This month marks a decade since customers of Northern Rock started queuing around the block to remove their money from the beleaguered bank.
It seems like ancient history but many “mortgage prisoners” are facing huge borrowing costs thanks to the legacy of a seismic shift in lending criteria rules that followed the credit crunch.
There are currently a million homeowners in the UK who are trapped on their lender’s default standard variable rates (SVR) of interest because they signed up to mortgage deals before the rules changed and now can’t switch because they don’t meet the affordability criteria brought in by the Bank of England in 2014.
Stuck on an SVR, these borrowers will almost always be paying a far higher rate of interest than they would be on a competitive deal – the average SVR among the big six lenders is currently 3.85 per cent.
Inevitably, the problem is most acute in London, where, with an average of £243,000 currently outstanding on their home loan, a mortgage prisoner with one of the UK’s big six lenders is currently paying an extra £9,364 in annual interest because they can’t switch from their SVR – more than a third of the average disposable income in the capital.
That’s £6,591 more than they would pay on the leading two-year fixed rate among the same big six (currently HSBC at 1.14 per cent). This means that they could free up 26 per cent of their disposable income if they switched to this leading deal, according to online mortgage broker Trussle.
But this is a nationwide problem. In the East of England borrowers stuck on SVRs with a far smaller typical outstanding mortgage of £145,600 are still paying about £4,000 every year in unnecessary interest – worth more than a quarter of the average disposable income in the region.
And in the South West, where the best two-year deal could mean paying only £1,400 on the average £121,000 outstanding debt, mortgage prisoners are likely to be paying around £4,650 – also a quarter of their average disposable income every year.
“There are many mortgage prisoners who are keen to remortgage off an expensive SVR but can’t because of tighter underwriting criteria and affordability tests,” Adrian Anderson, director of mortgage broker Anderson Harris, says. “The anomaly is that these borrowers are deemed unable to meet the affordability criteria of better rates with their existing lender or a new one. The result is that the existing lender keeps them on a higher rate, which they can’t afford.”
The first step is to check with your lender whether it is prepared to offer you anything better than the rate you are on. If it can’t or won't, and a broker can’t find a better deal for you, then it is worth pursuing this with the Financial Ombudsman Service, which is already dealing with a number of similar complaints.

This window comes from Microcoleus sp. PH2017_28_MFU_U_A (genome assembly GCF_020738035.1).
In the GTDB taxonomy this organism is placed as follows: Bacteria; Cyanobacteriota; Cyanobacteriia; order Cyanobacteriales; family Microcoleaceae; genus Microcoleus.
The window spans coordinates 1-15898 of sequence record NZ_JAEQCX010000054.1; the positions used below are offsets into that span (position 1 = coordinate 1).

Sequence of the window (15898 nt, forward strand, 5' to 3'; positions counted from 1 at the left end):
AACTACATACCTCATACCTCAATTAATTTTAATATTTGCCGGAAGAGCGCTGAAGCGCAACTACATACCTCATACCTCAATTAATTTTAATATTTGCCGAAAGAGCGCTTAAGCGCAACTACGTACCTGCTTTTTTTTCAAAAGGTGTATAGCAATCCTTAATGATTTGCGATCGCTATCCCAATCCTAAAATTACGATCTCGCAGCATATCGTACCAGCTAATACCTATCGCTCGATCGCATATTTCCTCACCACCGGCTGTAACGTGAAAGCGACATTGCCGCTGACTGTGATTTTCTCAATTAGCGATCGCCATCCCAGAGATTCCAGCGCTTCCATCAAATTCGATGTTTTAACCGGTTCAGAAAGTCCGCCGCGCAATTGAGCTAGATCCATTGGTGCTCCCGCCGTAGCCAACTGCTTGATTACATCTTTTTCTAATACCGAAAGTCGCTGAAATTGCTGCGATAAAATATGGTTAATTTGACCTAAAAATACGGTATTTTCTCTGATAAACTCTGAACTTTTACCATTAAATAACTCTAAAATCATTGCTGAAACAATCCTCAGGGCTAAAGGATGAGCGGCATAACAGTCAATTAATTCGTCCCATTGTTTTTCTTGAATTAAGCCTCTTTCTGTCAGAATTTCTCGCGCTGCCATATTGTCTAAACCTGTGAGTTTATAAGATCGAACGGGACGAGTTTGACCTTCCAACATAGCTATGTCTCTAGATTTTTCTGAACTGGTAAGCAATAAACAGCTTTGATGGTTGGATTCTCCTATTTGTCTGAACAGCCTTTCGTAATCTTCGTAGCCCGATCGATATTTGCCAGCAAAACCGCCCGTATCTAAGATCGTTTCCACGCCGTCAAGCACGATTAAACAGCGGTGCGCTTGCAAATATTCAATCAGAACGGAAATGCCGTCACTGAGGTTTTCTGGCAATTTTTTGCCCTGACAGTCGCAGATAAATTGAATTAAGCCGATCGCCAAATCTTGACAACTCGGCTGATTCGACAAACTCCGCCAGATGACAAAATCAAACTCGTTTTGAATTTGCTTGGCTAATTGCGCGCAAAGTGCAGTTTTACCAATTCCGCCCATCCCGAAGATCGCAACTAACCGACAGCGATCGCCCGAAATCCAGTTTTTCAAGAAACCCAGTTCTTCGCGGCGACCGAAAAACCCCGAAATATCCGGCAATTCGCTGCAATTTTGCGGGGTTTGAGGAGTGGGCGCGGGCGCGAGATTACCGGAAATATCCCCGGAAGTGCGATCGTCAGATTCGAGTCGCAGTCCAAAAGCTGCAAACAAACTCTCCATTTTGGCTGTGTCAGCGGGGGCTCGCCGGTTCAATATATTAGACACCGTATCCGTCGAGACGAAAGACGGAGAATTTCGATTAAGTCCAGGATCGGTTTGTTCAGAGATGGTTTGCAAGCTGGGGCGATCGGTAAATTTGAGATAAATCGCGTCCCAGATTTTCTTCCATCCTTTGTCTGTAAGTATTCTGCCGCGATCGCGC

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“Many factors are contributing to the troubling number of mortgage prisoners across the UK, and we’re now seeing that geographic location also plays a large factor in how hard you’ll be hit should you end up stuck on your lender’s SVR,” says Ishaan Malhi, chief executive of Trussle.
“While some lenders do offer help to mortgage prisoners, too many are in effect holding these borrowers to ransom, while they collectively lose around £13m per day in excess interest. This needs to change urgently. Our recent Mortgage Switch Guarantee proposals call for a new set of industry standards to be implemented to help borrowers on SVRs switch mortgage. One of the key proposals recommends that all lenders have some form of duty-of-care to their customers, possibly in the shape of offering a range of relief options to mortgage prisoners.
“Whether this takes the shape of a payment holiday when it’s clear a borrower can’t afford their payments, or an obligation for lenders to refinance mortgage prisoners who meet certain criteria, it’s clear that addressing this issue is more urgent than ever.”
“The borrowers with the biggest challenges are those mortgaged to lenders who are no longer actively lending and are trying to run their book down,” Mark Harris, chief executive of mortgage broker SPF Private Clients, says. “There is no reason for them to offer a competitive retention product – they want people to remortgage.
“It is getting easier – there are a number of residential lenders who will consider remortgages for customers who have demonstrated an ability to service debt at a higher rate providing they are reassured that it is a debt they can continue to service. It is not always about having three pay slips and a P60 and a multiple of 4.5 times income. More flexibility is being shown, particularly by those lenders adopting a manual underwriting process.
“Clearly those borrowers who have run into credit issues are harder to ‘release’ and again those with high loan-to-values (above 85 per cent) also fall into this category. It is still worth seeking independent advice though as to whether there is a solution rather than assuming there isn’t and languishing on a much higher SVR.”
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